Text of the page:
Recently, I have been following the apple battery throttling scandal that started with a Reddit post and subsequently a formal analysis by GeekBench author John Poole which led me to wonder if the poor performance I've experienced on my iPhone 6 since last year could be related to it. My iPhone 6 was purchased in December 2014 and has been my workhorse for over three years. I never felt the need to upgrade until recently due to it offering all the features I use on a daily basis including Apple Pay, a decent camera, and common tasks such as email and messages. Not much has changed regarding features that I desire; however, one critical thing that began to bother me and compel me to upgrade was the consistent lag on the device. Once seamless tasks such as opening Mail or responding to multiple message chains on Messages while browsing the web slowed to a crawl within the past six months.
Fast forward to the December 2017 revelation of what some on Twitter are calling #ThrottleGate which subsequently led to Apple issuing a formal response; I decided to take matters into my own hands. I had already replaced the screen on my device earlier in 2017 due to an accidental fall out of my pocket, and therefore, I wouldn't be eligible for the discounted $29 apple battery replacement. I went for the next best option. After some research on Reddit and various other internet sources, IFixIt.com seemed to have a reputation for offering close to OEM standard battery replacements for iPhones.
Pre-Replacement Capacity and Benchmark
The battery I ordered was delivered within seven days, and I began the process of preparing to replace it. My first step was to analyze data from the original Apple battery using a free tool called coconutBattery. The results (screenshot below) showed that my battery could only deliver roughly 85.3% of its original design capacity and has over 1100 charge cycles recorded. The second step I took was to run the iOS Geekbench CPU benchmark to confirm my suspicions on whether or not my device's CPU (Apple A8) was in-fact being throttled. The results (screenshot below) showed a single core score of 1315 and a multi-core score of 2235.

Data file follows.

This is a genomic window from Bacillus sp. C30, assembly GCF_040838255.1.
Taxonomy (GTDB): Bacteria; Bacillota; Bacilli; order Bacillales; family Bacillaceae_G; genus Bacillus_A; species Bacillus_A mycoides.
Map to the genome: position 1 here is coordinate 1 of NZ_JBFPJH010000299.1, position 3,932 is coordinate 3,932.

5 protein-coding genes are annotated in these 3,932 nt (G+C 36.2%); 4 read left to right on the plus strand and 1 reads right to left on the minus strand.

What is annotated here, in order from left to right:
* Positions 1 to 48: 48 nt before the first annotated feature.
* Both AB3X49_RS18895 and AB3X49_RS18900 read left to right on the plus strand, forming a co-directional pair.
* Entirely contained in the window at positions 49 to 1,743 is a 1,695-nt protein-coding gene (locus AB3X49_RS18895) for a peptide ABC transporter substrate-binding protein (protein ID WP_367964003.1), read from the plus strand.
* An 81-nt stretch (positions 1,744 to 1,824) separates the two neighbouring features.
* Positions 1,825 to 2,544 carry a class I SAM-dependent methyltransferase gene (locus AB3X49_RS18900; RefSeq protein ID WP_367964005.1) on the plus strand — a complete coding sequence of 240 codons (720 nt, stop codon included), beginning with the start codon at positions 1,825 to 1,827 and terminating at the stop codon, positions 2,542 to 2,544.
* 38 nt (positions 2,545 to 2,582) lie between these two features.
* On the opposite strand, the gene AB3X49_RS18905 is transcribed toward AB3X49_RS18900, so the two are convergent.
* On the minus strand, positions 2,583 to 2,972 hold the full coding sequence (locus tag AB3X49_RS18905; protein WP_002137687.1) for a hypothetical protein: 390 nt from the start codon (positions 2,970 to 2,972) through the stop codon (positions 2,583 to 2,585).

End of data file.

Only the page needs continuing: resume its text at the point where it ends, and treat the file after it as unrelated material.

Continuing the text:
Post-Replacement Capacity and Benchmark
Using the iFixIt guide I was able to replace the battery within roughly an hour. I found the most difficult part of the repair to be aligning the new battery connector likec the OEM battery. The replacement battery comes in an "unfolded" state and therefore, I would suggest prior to placing the battery onto the adhesive in the case, manipulating the battery cable into a folded state similar to the OEM battery- this will make your installation easier. After the phone booted up, I re-ran the Geekbench iOS benchmark and tested the battery using coconutBattery as I did prior. The geekbench results showed a single core score of 1498 (~13.9% improvement) and a multi-core score of 2606 (~16.5% improvement).
After two days of continuous use of the iPhone 6 with the new battery, I am happy to report that my phone is back to the level of operating performance I experienced when I originally purchased the phone. I no longer experience stuttering or user interface latency when I am multitasking or even doing simple tasks such as responding to text messages. If you have an iPhone 6S or below and are considering purchasing a new phone due to lag, I would highly suggest investigating the state of your battery before doing so. It may save you a few dollars and allow you to hold out a bit longer before upgrading.